As politicians and politically oriented people found a way to get followers, raise money, and gain influence on the service, ordinary users found themselves in a filter bubble, where they saw only things with which they agreed. Debate, where it existed at all, became toxic. Misinformation flourished. Some people started calling Twitter a hellscape because of all the angry tweets that the algorithm promoted into people’s feeds.

No Twitter user ever got to opt-out of the algorithm’s role in managing their feeds. There was never a vote among users to implement the algorithm when it was first developed. Programmers from outside the company couldn’t review the algorithm to determine its effect on people’s emotions.

In contrast, Mastodon displays every post from every user and hashtag you follow. You may still spend hours scrolling through interesting posts by fascinating people, but at least you know that Mastodon won’t try to manipulate you to stay longer on the platform.

Users aren't tracked on Mastodon

The same forces (sometimes called surveillance capitalism) that created algorithms also created the cookie, that tiny slice of code that lives in your browser and tracks your movements across the platform and elsewhere. The cookie’s owner aims to understand the things you’re interested in or curious about — the better to sell your social graph to advertisers.

The Mastodon focus on privacy actively discourages cookies. Nearly every instance offers strict rules on such behavior, and should an instance permit it, that instance would likely be blocked by most other Mastodon instances.

Don’t bet on this changing anytime soon.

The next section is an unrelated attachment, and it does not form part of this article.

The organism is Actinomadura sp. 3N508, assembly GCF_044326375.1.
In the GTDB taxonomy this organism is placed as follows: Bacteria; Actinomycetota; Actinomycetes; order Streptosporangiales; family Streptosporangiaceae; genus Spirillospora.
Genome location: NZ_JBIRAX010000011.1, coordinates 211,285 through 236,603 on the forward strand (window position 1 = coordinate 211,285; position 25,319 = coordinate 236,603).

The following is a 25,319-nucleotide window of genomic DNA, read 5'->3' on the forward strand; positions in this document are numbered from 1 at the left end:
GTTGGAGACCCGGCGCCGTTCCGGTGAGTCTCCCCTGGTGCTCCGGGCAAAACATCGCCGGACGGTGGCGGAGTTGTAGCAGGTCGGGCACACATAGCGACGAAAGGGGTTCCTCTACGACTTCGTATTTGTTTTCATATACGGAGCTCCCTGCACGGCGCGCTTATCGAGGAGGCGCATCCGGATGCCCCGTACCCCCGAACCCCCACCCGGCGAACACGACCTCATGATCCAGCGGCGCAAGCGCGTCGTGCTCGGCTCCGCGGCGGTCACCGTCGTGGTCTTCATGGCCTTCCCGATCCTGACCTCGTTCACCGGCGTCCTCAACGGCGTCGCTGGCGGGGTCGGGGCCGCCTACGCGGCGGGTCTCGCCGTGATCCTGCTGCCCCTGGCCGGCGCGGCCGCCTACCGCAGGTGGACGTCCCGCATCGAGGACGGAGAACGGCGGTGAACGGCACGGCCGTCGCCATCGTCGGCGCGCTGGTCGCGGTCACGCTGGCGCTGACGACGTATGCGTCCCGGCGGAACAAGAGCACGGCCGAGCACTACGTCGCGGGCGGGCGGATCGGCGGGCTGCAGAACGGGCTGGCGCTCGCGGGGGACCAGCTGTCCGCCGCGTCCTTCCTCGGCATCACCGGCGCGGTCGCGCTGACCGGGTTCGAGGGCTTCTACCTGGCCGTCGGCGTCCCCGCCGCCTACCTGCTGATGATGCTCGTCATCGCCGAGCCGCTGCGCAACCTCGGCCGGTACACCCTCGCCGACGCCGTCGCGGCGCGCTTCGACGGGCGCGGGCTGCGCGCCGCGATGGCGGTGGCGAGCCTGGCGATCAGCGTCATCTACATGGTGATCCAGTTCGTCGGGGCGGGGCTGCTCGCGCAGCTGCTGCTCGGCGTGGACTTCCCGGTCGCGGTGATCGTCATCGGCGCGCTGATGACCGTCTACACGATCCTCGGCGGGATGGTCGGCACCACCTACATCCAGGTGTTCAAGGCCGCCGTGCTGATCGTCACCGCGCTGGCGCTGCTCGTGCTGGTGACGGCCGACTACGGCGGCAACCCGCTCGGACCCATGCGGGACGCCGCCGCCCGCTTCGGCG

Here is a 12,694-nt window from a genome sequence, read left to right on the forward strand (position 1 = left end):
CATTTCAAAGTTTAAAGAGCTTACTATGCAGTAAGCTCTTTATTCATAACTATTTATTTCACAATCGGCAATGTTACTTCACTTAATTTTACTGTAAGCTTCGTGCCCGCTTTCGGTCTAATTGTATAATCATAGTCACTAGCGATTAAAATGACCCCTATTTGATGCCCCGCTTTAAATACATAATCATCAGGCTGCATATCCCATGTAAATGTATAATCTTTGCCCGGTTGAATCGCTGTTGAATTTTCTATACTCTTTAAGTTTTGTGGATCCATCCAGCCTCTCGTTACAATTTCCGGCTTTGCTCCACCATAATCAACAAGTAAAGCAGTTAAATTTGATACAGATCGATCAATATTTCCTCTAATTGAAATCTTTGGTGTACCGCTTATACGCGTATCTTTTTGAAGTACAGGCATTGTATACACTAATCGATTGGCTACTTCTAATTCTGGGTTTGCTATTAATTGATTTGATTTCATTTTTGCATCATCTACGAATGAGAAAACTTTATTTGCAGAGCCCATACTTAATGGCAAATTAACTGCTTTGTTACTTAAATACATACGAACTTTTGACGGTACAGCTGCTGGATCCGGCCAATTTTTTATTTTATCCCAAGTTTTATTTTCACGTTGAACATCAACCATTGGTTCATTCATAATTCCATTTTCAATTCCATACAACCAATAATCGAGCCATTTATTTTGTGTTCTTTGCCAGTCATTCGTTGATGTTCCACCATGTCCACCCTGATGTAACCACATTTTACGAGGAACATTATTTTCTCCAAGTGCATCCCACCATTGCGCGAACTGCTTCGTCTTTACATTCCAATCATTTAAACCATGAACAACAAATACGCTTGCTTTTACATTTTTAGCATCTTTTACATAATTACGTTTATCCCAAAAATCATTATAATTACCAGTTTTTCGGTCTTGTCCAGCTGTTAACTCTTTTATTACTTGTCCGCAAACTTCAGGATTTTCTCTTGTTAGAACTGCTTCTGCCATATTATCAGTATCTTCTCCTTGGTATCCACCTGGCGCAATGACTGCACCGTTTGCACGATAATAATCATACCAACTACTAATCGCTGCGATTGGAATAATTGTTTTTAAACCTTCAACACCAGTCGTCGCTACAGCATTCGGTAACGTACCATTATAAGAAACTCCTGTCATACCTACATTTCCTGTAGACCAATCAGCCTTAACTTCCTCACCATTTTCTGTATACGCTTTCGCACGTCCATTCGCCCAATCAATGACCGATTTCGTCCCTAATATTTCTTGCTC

Ads aren't acceptable (yet) on Mastodon

The initial burst of enthusiasm for Mastodon came when Twitter appeared to be placing its financial stability on selling more advertising on the platform. The Great Mastodon Migration of 2022, which came next, was made up of users and advertisers who didn’t want to be associated with Twitter's new owner.

On Mastodon, most codes of conduct discourage excessive advertising, and what’s excessive has mostly counted in single digits. The exceptions are the online equivalent of yard sales, art shows, community theater, and musical performances.

The Mastodon focus on community-building frowns on personal branding at least as much as on corporate branding. However, businesses aren't banned, and if you’re in business, you can post about it all you want. What won’t fly are targeted ads based on trackers and algorithms, as noted previously. Mastodon isn’t perfect, but its ideals are high.

Welcome to the fediverse!

The fediverse is a collection of websites and social networks that, in some ways, looks back fondly on the early days of the World Wide Web. When Sir Tim Berners-Lee created the web, he envisioned it as a collaboration tool, with sites offering read-write access to any visitor. Aside from wiki sites (such as Wikipedia) and blogs that accept reader comments, today’s web is largely a space for one-way communication.

Mastodon encourages its users to collaborate by putting the focus on conversation and discussion. It’s easy to participate in a conversation by selecting the post's reply icon. The Fediverse expands that idea beyond just Mastodon into other services.

The fediverse, which is a combination of federated and universe, got its name for the federated connections between independent websites on the social web.

The foundation of the fediverse, and Mastodon as well, is the ActivityPub protocol, recognized as a web standard by the World Wide Web Consortium (W3C). Developers use the standard to power a variety of federated alternatives for organizing events, sharing music, and just hanging out.